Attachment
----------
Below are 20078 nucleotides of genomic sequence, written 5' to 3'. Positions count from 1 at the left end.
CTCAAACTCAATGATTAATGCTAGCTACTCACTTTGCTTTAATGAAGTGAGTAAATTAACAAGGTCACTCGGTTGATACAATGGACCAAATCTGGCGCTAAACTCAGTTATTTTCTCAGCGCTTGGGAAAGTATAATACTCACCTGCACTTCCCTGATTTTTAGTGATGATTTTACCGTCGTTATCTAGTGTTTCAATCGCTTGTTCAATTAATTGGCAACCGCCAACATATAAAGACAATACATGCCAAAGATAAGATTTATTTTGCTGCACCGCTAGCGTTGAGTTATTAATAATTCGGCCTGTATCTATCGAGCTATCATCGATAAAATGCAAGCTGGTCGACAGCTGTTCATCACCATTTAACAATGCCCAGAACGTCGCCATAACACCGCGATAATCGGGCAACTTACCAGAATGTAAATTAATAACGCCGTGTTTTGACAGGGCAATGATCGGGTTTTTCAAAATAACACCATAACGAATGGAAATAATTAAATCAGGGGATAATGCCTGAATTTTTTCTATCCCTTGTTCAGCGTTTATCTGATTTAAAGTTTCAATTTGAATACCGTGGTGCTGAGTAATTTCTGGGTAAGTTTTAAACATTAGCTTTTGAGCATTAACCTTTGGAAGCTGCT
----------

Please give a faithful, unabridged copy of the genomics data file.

Below are 20078 nucleotides of genomic sequence, written 5' to 3'. Positions count from 1 at the left end.
CTCAAACTCAATGATTAATGCTAGCTACTCACTTTGCTTTAATGAAGTGAGTAAATTAACAAGGTCACTCGGTTGATACAATGGACCAAATCTGGCGCTAAACTCAGTTATTTTCTCAGCGCTTGGGAAAGTATAATACTCACCTGCACTTCCCTGATTTTTAGTGATGATTTTACCGTCGTTATCTAGTGTTTCAATCGCTTGTTCAATTAATTGGCAACCGCCAACATATAAAGACAATACATGCCAAAGATAAGATTTATTTTGCTGCACCGCTAGCGTTGAGTTATTAATAATTCGGCCTGTATCTATCGAGCTATCATCGATAAAATGCAAGCTGGTCGACAGCTGTTCATCACCATTTAACAATGCCCAGAACGTCGCCATAACACCGCGATAATCGGGCAACTTACCAGAATGTAAATTAATAACGCCGTGTTTTGACAGGGCAATGATCGGGTTTTTCAAAATAACACCATAACGAATGGAAATAATTAAATCAGGGGATAATGCCTGAATTTTTTCTATCCCTTGTTCAGCGTTTATCTGATTTAAAGTTTCAATTTGAATACCGTGGTGCTGAGTAATTTCTGGGTAAGTTTTAAACATTAGCTTTTGAGCATTAACCTTTGGAAGCTGCT